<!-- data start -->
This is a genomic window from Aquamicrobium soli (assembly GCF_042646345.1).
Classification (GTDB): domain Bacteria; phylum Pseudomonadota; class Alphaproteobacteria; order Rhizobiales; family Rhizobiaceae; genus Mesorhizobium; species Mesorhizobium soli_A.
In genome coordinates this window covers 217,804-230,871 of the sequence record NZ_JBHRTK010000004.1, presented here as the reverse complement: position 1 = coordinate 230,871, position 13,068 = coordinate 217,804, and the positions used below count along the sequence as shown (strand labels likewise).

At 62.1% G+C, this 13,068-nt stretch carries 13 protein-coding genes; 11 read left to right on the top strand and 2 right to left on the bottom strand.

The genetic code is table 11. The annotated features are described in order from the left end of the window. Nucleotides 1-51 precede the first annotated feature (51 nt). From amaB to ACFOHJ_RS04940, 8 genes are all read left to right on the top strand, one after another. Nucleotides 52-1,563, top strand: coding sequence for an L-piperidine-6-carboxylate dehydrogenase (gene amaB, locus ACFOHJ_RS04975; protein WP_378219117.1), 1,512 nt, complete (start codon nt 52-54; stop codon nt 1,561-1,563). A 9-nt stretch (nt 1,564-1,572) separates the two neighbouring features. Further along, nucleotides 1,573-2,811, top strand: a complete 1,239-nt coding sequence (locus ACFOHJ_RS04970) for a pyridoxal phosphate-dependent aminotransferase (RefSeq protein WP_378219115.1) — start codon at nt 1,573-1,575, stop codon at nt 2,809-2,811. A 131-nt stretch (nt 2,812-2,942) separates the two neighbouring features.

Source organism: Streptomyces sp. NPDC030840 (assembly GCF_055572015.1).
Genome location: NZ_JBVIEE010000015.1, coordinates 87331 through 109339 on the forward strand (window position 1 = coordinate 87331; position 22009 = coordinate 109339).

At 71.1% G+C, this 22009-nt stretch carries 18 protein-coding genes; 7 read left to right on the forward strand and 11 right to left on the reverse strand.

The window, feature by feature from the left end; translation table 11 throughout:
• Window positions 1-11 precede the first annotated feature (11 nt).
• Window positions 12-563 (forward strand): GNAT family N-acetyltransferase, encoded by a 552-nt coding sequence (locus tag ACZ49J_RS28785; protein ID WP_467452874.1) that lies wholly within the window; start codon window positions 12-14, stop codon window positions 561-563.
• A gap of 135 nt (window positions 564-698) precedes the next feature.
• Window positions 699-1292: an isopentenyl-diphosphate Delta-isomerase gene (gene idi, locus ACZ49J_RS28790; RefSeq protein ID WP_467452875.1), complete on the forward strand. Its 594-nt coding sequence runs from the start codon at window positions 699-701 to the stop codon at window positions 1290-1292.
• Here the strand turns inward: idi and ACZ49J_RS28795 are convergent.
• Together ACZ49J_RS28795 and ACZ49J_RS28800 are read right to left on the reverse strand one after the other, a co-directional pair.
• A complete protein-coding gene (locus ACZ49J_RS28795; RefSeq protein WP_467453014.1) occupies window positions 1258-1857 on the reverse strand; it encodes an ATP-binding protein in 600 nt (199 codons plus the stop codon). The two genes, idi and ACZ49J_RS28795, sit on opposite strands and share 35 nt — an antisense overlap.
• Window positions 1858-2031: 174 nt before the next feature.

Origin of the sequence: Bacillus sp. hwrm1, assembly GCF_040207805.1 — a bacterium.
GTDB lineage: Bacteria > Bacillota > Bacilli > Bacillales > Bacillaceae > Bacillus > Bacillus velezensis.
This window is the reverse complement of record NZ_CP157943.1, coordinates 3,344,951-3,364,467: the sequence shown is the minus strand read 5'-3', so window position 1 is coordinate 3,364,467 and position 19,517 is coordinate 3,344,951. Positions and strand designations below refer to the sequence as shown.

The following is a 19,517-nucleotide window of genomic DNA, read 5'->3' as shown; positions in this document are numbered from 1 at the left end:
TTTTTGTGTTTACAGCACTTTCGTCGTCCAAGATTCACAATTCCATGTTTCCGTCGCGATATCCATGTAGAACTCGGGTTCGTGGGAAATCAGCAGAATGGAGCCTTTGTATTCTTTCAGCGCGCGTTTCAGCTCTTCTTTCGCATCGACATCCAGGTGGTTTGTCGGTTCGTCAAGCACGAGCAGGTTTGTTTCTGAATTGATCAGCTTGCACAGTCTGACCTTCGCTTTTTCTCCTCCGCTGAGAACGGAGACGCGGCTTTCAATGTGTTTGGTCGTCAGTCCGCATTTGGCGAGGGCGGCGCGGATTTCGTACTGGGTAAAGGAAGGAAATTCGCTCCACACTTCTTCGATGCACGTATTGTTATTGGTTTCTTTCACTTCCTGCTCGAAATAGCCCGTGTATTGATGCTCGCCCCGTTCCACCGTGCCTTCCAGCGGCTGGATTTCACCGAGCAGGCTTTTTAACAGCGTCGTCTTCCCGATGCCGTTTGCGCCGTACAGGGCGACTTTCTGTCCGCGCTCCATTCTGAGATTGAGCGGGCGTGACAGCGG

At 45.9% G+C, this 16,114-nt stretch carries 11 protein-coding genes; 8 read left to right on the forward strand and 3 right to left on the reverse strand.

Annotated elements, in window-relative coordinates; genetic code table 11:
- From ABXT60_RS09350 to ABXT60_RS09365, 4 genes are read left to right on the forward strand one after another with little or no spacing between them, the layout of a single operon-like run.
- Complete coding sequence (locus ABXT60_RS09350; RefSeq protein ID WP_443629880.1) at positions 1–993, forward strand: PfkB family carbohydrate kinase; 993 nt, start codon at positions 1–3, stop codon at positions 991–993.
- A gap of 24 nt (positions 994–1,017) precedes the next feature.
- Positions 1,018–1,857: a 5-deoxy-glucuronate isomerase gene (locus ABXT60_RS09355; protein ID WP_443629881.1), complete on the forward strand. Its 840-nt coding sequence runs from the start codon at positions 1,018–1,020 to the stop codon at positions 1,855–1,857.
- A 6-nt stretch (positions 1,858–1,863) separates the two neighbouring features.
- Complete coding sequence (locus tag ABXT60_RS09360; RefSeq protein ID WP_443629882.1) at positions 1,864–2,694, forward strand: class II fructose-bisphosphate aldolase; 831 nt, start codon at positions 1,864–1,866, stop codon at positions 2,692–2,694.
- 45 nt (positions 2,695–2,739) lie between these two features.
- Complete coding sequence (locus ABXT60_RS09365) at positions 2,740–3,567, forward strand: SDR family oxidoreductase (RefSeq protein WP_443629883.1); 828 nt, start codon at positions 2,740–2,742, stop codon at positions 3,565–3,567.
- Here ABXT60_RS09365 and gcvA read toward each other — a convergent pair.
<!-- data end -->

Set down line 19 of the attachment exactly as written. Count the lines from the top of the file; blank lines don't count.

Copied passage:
GTDB lineage: Bacteria > Bacillota > Bacilli > Bacillales > Bacillaceae > Bacillus > Bacillus velezensis.